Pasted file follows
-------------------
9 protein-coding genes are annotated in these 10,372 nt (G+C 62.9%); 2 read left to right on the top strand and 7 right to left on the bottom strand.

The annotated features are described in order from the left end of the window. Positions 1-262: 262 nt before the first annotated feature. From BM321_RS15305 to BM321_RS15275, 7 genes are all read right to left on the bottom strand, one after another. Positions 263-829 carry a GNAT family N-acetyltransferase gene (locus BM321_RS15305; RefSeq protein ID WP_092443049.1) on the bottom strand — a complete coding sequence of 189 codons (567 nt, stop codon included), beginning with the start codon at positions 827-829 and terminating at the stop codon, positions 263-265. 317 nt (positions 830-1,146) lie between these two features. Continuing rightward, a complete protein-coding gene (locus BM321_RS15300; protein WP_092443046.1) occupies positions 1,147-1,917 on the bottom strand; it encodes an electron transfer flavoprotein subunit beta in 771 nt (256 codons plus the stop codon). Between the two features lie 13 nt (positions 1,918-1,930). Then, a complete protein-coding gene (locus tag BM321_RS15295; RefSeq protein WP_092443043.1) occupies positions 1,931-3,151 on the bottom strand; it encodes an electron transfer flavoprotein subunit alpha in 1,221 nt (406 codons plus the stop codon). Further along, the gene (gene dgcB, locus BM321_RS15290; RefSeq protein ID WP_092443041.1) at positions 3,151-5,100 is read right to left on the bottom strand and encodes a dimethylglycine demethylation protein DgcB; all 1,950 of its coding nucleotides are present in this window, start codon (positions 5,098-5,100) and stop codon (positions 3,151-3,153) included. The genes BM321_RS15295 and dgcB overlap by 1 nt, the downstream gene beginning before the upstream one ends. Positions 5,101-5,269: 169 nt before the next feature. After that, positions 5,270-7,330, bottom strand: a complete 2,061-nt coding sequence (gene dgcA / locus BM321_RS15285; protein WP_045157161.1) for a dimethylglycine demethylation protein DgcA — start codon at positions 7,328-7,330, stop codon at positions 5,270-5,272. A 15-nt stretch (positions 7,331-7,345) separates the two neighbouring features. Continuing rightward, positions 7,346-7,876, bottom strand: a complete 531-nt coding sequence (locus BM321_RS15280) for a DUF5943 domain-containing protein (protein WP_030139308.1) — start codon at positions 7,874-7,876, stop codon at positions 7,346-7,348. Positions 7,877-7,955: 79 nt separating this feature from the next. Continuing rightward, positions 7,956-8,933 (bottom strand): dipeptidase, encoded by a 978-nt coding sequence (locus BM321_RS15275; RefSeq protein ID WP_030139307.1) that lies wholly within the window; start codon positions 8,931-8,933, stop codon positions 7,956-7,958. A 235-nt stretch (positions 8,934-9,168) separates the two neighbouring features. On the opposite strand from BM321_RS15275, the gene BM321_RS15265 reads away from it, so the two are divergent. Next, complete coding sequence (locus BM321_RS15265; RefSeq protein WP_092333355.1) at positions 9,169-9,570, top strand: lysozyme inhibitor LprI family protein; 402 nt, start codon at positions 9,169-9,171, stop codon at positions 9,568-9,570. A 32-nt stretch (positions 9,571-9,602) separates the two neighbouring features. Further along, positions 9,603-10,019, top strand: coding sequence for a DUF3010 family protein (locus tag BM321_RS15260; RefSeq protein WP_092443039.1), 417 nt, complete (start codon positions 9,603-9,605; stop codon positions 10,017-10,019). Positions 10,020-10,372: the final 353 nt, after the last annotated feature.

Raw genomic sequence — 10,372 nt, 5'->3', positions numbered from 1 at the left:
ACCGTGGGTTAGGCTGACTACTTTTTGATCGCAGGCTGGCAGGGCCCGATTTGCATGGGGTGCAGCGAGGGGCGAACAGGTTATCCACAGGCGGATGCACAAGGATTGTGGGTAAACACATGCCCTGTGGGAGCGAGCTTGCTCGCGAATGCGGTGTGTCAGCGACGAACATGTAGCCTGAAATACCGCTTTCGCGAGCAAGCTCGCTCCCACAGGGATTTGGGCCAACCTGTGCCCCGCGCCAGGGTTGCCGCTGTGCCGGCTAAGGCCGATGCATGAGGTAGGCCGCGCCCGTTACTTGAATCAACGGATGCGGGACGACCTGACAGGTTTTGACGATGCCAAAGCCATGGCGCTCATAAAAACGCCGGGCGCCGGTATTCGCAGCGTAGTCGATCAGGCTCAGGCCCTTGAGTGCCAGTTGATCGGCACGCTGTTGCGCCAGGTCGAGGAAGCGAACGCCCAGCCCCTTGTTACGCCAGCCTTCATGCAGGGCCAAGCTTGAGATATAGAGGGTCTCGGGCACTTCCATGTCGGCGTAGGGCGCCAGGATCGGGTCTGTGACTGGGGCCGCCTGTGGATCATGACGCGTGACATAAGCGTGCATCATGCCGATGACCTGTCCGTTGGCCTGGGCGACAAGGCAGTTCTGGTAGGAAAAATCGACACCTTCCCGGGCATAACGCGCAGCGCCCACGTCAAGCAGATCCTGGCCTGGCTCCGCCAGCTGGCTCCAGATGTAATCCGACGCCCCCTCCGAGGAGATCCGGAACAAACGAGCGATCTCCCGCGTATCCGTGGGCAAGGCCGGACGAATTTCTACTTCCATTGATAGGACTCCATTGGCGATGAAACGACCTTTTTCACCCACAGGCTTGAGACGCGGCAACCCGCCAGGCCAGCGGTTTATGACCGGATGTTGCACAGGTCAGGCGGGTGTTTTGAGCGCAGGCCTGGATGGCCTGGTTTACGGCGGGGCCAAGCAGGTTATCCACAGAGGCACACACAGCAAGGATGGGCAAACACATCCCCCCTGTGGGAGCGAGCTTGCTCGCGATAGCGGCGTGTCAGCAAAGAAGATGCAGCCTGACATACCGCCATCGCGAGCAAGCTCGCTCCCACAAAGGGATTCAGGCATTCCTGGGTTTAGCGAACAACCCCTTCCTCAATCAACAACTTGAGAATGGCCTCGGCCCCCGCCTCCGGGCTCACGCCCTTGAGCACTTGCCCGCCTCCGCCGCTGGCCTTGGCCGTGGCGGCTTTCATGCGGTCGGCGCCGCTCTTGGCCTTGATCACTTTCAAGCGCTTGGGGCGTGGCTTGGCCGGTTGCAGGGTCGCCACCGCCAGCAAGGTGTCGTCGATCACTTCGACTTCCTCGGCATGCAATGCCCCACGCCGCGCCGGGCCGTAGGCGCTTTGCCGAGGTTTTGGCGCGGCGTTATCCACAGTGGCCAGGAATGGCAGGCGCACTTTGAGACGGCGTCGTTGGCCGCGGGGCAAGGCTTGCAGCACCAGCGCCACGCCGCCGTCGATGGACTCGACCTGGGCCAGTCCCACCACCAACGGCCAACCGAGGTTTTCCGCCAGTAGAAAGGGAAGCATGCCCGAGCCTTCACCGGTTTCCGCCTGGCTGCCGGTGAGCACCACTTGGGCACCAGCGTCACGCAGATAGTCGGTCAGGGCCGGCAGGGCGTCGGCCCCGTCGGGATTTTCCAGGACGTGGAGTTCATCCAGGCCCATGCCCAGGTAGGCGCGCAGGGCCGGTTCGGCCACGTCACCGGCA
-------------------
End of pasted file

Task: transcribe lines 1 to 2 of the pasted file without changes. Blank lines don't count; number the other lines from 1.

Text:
9 protein-coding genes are annotated in these 10,372 nt (G+C 62.9%); 2 read left to right on the top strand and 7 right to left on the bottom strand.

The annotated features are described in order from the left end of the window. Positions 1-262: 262 nt before the first annotated feature. From BM321_RS15305 to BM321_RS15275, 7 genes are all read right to left on the bottom strand, one after another. Positions 263-829 carry a GNAT family N-acetyltransferase gene (locus BM321_RS15305; RefSeq protein ID WP_092443049.1) on the bottom strand — a complete coding sequence of 189 codons (567 nt, stop codon included), beginning with the start codon at positions 827-829 and terminating at the stop codon, positions 263-265. 317 nt (positions 830-1,146) lie between these two features. Continuing rightward, a complete protein-coding gene (locus BM321_RS15300; protein WP_092443046.1) occupies positions 1,147-1,917 on the bottom strand; it encodes an electron transfer flavoprotein subunit beta in 771 nt (256 codons plus the stop codon). Between the two features lie 13 nt (positions 1,918-1,930). Then, a complete protein-coding gene (locus tag BM321_RS15295; RefSeq protein WP_092443043.1) occupies positions 1,931-3,151 on the bottom strand; it encodes an electron transfer flavoprotein subunit alpha in 1,221 nt (406 codons plus the stop codon). Further along, the gene (gene dgcB, locus BM321_RS15290; RefSeq protein ID WP_092443041.1) at positions 3,151-5,100 is read right to left on the bottom strand and encodes a dimethylglycine demethylation protein DgcB; all 1,950 of its coding nucleotides are present in this window, start codon (positions 5,098-5,100) and stop codon (positions 3,151-3,153) included. The genes BM321_RS15295 and dgcB overlap by 1 nt, the downstream gene beginning before the upstream one ends. Positions 5,101-5,269: 169 nt before the next feature. After that, positions 5,270-7,330, bottom strand: a complete 2,061-nt coding sequence (gene dgcA / locus BM321_RS15285; protein WP_045157161.1) for a dimethylglycine demethylation protein DgcA — start codon at positions 7,328-7,330, stop codon at positions 5,270-5,272. A 15-nt stretch (positions 7,331-7,345) separates the two neighbouring features. Continuing rightward, positions 7,346-7,876, bottom strand: a complete 531-nt coding sequence (locus BM321_RS15280) for a DUF5943 domain-containing protein (protein WP_030139308.1) — start codon at positions 7,874-7,876, stop codon at positions 7,346-7,348. Positions 7,877-7,955: 79 nt separating this feature from the next. Continuing rightward, positions 7,956-8,933 (bottom strand): dipeptidase, encoded by a 978-nt coding sequence (locus BM321_RS15275; RefSeq protein ID WP_030139307.1) that lies wholly within the window; start codon positions 8,931-8,933, stop codon positions 7,956-7,958. A 235-nt stretch (positions 8,934-9,168) separates the two neighbouring features. On the opposite strand from BM321_RS15275, the gene BM321_RS15265 reads away from it, so the two are divergent. Next, complete coding sequence (locus BM321_RS15265; RefSeq protein WP_092333355.1) at positions 9,169-9,570, top strand: lysozyme inhibitor LprI family protein; 402 nt, start codon at positions 9,169-9,171, stop codon at positions 9,568-9,570. A 32-nt stretch (positions 9,571-9,602) separates the two neighbouring features. Further along, positions 9,603-10,019, top strand: coding sequence for a DUF3010 family protein (locus tag BM321_RS15260; RefSeq protein WP_092443039.1), 417 nt, complete (start codon positions 9,603-9,605; stop codon positions 10,017-10,019). Positions 10,020-10,372: the final 353 nt, after the last annotated feature.